Cetasika (mental factors; pronounced “chethasikä”) appear concomitantly with citta (thoughts; pronounced “chiththä”), and they cease together with citta. They define the character (good or bad or neutral) of the citta.
- The way to “Lead a Moral Life“, or to “Seek Good Rebirths“, or to “Seek Nibbana“, is to get rid of the bad (non-beautiful) cetasikas and to cultivate good (beautiful) cetasikas. This is done by changing one’s habits via learning Dhamma and practicing it: see, “Habits and Goals“, “Sansaric Habits and asavas“, and “The Way to Nibbana – Removal of asavas“, in that order.
1. There are 7 cetasikas that are in each and every citta. These are called universals or sabbacittasadharana:
- Phassa (contact); vedana (feeling); sanna (perception); cetana (volition); Ekaggata (One-pointedness) can become samma samadhi; jivitindriya (life faculty); manasikara (memory).
2. Since they are universals, the above cetasikas appear in both kusala and akusala citta. All are important mental factors:
- Sanna and vedana are in pancakkhandha.
- Cetana determines kamma; it is the cetasika that “puts together a citta” by automatically incorporating other relevant cetasikas according to one’s “gathi“.
- Ekaggata is the salient factor in samadhi.
- Consciousness cannot arise without phassa. Note that samphassa is different from phassa; see, “Difference between Phassa and Samphassa“.
- Jivitindriya maintains life, and
- Manasikara can be either yoniso manasikara (important in attaining the Sotapanna stage), and ayoniso manasikara can lead to accumulation of akusala kamma.
3. There are six cetasikas that also CAN appear in both types of cittas: kusala and akusala. However, they are found in only particular types of cittas. They are called particulars or pakinnaka:
- vitakka (focused application) can become samma sankappa; vicara (sustained application); adhimokkha (dominate). Adhimokkha is the cetasika that makes another cetasika in the citta to dominate; for example, to get uddacca, vicikicca, or patigha to strengthen.
- viriya (effort) can become samma vayama ; piti (joy); chanda (desire, not greed).
- These are important cetasika and play key roles in morality/immorality since they can appear in both kusala and akusala citta. For example, when one’s mind is covered with deep ignorance (moha), one may enjoy immoral deeds (piti), makes a liking for them (chanda), and strive more (viriya) to do such acts.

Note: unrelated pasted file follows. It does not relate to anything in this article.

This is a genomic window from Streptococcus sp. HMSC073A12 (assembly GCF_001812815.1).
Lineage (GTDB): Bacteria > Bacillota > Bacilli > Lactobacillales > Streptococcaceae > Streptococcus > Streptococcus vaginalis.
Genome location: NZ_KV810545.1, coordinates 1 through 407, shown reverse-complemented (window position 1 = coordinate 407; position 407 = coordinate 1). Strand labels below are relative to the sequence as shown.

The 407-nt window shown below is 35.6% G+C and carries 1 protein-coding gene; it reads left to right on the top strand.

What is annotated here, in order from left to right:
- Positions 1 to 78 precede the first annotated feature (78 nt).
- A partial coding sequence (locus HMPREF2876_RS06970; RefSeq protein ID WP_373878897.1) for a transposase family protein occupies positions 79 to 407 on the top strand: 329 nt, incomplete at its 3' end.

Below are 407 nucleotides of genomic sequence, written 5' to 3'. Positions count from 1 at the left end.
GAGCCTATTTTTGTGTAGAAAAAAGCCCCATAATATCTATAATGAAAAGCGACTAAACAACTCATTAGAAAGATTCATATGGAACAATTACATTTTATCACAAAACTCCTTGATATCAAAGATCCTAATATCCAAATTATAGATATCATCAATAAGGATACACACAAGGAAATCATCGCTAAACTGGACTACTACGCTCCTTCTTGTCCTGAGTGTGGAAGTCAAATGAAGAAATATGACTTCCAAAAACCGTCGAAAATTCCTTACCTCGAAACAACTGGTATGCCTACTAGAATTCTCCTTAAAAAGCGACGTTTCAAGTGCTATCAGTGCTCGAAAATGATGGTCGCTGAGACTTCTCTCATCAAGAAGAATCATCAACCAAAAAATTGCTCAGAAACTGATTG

4. Just like universals, these particulars can appear in either type of cittas, kusala or akusala. Vitakka, vicara, and piti are jhana factors as well.
- Viriya and chanda are two factors in the four bases of mental power; see, “The Four Bases of Mental Power (Satara Iddhipada)“.
- Adhimokka is important in decision making by making another cetasika dominant. All these factors can go in the immoral direction too.
5. There are 14 asobhana cetasikas (non-beautiful mental factors) that appear only in akusala citta. Out of these, there are four universals that appear in ALL akusala citta:
- Moha (delusion); Ahirika (shamelessness); Anottapa (fearlessness in wrong); uddhacca (restlessness or agitation).
- Both shamelessness and fearlessness of wrong encourage doing immoral acts. Restlessness causes unwise decision making.
The other 10 are occasionals that appear in only particular types of akusala citta:
- Lobha (greed); ditthi (wrong view); mana (conceit); dosa (hatred); issa (envy); maccariya (avarice, also pretending one does not have wealth); kukkucca (worry, also feeling low); Thina (sloth, sluggishness); middha (torpor); vicikicca (doubt arising from temptations).
- Lobha and dosa are two of the three immoral roots. Sloth and torpor normally rise together and are opposite of viriya; they are listed as one factor in Five Hindrances; see, “Key to Calming the Mind“.
6. There are 25 sobhana cetasika (beautiful mental factors), and 19 of them appear in each and every kusala citta, and thus are called beautiful universals:
- Saddha (faith); sati (moral mindfulness) can become samma sati; hiri (shame of wrong); ottappa (fear of wrong); alobha (generocity); adosa (loving kindness); tatramajjhattata (neutrality of mind); kayapassaddhi (tranquility of mental body); cittapassaddhi (tranquility of consciousness); kayalahuta (lightness of mental body); cittalahuta (lightness of consciousness); kayamuduta (malleability of mental body); cittamuduta (malleability of consciousness); kayakammanuta (wieldiness of mental body); cittakammanuta (wieldiness of consciousness); kayapagunnata (proficiency of mental body); cittapagunnata (proficiency of consciousness); kayujjukata (rectitude of mental body); cittujjukata (rectitude of consciousness).
- There are three abstinences: samma vaca (right speech); samma kammanata (right action); samma ajiva (right livelihood).
- Two Illimitables (limit-less): karuna (compassion); mudita (appreciative joy; joy at other’s moral success).
- Panna or pannindriya (wisdom or wisdom faculty). Samma ditthi leads to panna.
7. Mental factors in the Noble Eightfold Path are highlighted in blue.
8. Immoral roots are highlighted in red. Moral roots are highlighted in purple.